Weed and print media may have more in common than rolling papers.
At least that’s what David Weiner and Verena von Pfetten believe. Last year, the two media veterans–both formerly of the Huffington Post–launched a cannabis-tinged media company, which has just published the first issue of its bi-annual print magazine, called Gossamer. To understand Gossamer, its founders say, you have to understand that it’s not just about weed.
“The cannabis industry was focused for so long on the plant itself,” Weiner tells me. “The thing that continues to be missing is the reality of that fact that cannabis users, for the most part, don’t identify as a cannabis user.” Marijuana users include a broad range of consumers, Weiner explains, and they generally aren’t looking for a 24-hours news channel to connect them to what’s going on with the product itself. “For the general person,” Weiner goes on,” it is part of a general overall lifestyle.”
That is where Gossamer is supposed to come in. Last year, it raised an undisclosed round of funding from friends and family with the hope of building a business based on a different type of cannabis content. Its stories are weed-adjacent, and not necessarily what’d you find in High Times. According to von Pfetten, weed is more like the lens through which they approach stories. People who enjoy smoking pot, she says, “kind of want to open their mind and try new things.”
Many of the stories focus on far-out ideas–bizarre food projects, crazy travel destinations, and the like. “Looking at everyday objects or ideas from a different perspective,” says von Pfetten, “kind of like a stoned thought.”
Both of its cofounders have solid digital media pedigrees. Among many industry ventures, Weiner led Digg’s editorial program for many years, while Von Pfetten worked at Conde Nast, as the digital editorial director of Lucky magazine.
“The media industry is not having the best year–or best decade,” says Weiner. “And there are a lot of smart individuals [in the space] who don’t have homes for their talent.” Gossamer, he says, was a way to create a unique media project that would let writers and content creators dig deeper.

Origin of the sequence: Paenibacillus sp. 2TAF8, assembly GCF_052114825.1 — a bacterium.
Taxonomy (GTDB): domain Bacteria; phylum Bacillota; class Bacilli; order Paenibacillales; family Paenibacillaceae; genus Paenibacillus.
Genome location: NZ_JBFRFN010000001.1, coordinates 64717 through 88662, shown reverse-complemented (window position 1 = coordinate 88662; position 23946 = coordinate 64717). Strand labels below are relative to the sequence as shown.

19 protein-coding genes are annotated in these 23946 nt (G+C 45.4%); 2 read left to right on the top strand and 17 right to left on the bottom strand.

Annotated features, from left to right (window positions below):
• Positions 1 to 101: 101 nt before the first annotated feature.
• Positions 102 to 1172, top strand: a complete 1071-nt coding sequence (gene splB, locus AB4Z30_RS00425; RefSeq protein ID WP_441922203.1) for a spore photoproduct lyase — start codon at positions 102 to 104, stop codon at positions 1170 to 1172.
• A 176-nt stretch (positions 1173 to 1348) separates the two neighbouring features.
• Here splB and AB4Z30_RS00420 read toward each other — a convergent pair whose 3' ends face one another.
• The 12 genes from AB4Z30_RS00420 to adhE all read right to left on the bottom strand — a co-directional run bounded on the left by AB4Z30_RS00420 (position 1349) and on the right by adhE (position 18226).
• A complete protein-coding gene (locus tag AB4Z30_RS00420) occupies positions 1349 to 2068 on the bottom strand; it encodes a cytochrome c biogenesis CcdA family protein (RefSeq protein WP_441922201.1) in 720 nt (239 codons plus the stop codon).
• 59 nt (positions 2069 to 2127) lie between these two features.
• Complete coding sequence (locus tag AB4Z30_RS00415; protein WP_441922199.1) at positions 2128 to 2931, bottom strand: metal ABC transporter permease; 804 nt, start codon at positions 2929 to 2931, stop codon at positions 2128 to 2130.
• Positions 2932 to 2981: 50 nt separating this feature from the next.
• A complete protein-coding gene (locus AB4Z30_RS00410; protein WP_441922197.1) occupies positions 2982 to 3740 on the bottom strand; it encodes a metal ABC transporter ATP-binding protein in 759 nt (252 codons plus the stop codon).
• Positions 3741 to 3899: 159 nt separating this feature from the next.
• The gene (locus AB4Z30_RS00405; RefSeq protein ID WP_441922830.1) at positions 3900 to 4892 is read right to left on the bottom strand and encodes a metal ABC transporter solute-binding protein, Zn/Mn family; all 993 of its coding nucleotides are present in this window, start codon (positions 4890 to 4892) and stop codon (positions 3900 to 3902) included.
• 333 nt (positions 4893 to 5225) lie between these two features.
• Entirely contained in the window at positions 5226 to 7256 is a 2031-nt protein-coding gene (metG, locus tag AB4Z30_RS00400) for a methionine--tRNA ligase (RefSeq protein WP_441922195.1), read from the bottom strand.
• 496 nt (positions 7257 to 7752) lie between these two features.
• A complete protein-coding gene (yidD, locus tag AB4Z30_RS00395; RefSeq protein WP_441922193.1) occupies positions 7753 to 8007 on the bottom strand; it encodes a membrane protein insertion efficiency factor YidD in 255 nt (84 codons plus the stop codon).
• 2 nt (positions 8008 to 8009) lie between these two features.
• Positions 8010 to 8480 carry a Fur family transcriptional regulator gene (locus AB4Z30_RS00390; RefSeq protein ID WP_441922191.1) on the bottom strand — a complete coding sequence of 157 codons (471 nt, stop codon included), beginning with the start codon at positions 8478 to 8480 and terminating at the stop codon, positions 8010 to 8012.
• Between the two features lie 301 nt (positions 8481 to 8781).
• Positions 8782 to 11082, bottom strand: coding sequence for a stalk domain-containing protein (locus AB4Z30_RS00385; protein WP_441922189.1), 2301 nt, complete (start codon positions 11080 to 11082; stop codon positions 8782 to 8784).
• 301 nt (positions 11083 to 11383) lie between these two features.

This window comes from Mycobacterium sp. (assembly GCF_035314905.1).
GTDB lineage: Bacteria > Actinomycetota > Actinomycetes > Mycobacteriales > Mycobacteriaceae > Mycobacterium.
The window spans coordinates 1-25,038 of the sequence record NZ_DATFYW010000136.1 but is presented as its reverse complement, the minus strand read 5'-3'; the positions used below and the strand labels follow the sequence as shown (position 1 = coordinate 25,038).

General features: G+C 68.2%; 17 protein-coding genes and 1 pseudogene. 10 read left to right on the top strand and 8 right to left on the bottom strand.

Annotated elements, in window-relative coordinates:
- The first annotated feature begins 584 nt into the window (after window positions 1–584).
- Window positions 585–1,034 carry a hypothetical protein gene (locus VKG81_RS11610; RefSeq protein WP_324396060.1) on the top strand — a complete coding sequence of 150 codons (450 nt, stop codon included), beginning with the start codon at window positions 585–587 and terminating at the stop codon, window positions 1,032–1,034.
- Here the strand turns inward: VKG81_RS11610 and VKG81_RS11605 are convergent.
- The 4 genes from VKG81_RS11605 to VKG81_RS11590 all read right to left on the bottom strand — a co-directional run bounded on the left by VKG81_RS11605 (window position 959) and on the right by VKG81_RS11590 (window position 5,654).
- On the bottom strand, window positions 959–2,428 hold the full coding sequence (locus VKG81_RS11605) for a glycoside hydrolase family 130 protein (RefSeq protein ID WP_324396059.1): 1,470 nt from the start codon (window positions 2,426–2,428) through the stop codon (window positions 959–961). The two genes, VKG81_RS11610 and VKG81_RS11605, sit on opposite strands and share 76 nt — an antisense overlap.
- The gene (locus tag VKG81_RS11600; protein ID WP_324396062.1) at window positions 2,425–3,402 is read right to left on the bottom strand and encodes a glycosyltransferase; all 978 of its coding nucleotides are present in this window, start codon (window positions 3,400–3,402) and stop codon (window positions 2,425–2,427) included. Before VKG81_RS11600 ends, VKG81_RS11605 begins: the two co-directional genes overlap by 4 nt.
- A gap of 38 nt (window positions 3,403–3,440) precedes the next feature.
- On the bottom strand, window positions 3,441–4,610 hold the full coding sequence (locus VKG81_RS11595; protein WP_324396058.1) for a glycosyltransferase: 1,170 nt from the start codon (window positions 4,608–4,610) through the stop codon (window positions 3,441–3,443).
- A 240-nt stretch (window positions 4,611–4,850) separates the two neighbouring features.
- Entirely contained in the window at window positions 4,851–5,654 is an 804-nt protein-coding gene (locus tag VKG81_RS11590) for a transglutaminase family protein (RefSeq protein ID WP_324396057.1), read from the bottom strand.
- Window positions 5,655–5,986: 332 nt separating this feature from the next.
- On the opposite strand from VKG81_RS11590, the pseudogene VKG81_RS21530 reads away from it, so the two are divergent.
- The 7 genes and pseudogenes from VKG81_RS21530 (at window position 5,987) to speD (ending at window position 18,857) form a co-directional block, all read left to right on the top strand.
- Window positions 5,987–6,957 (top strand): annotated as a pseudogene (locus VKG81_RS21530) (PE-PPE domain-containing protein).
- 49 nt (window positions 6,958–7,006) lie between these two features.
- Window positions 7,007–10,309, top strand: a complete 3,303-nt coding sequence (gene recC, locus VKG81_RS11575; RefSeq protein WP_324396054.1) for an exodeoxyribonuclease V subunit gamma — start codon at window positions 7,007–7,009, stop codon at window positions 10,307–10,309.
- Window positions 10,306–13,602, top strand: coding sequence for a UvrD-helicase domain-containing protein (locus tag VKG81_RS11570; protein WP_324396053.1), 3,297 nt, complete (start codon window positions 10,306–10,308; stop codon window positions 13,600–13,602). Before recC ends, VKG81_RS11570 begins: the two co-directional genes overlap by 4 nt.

Von Pfetten says the combined experience of the pair helped them realize there was a possibility to create something new. “We know how to drive traffic,” she says. Once you know those rules, she wanted to know “what are the ways we can break them?” Gossamer, then, is an antidote to the kind of fast-moving content that bombards your Facebook and Twitter feeds. “We set out to create something that was a little bit quieter,” she says, “to mimic–kind of–the reason people are smoking weed in the first place.”
The media business is anything but dank and groovy. Legacy publications are continually having trouble staying afloat as digital ad revenue is scooped up by the likes of Google and Facebook. Meanwhile, print ad revenue continues to decrease. A recent report from Magna said that print magazine advertising sales fell by 13% last year–and it’s expected to fall at a similar rate this year.
Weiner thinks there’s a new opening for a different type of media project. He points to the Huffington Post–where both he and von Pfetten started out. That site “gave rise to a certain kind of media company that would really try to be something for everyone.” Weiner says, and “for a while, that was the goal of every media company.”
But that kind of scale hasn’t worked out the way media companies had planned. By contrast, Weiner says Gossamer doesn’t plan to sacrifice quality for the sake of being “the biggest thing in the world.” In other words, it’s happy being a niche pot-focused publication.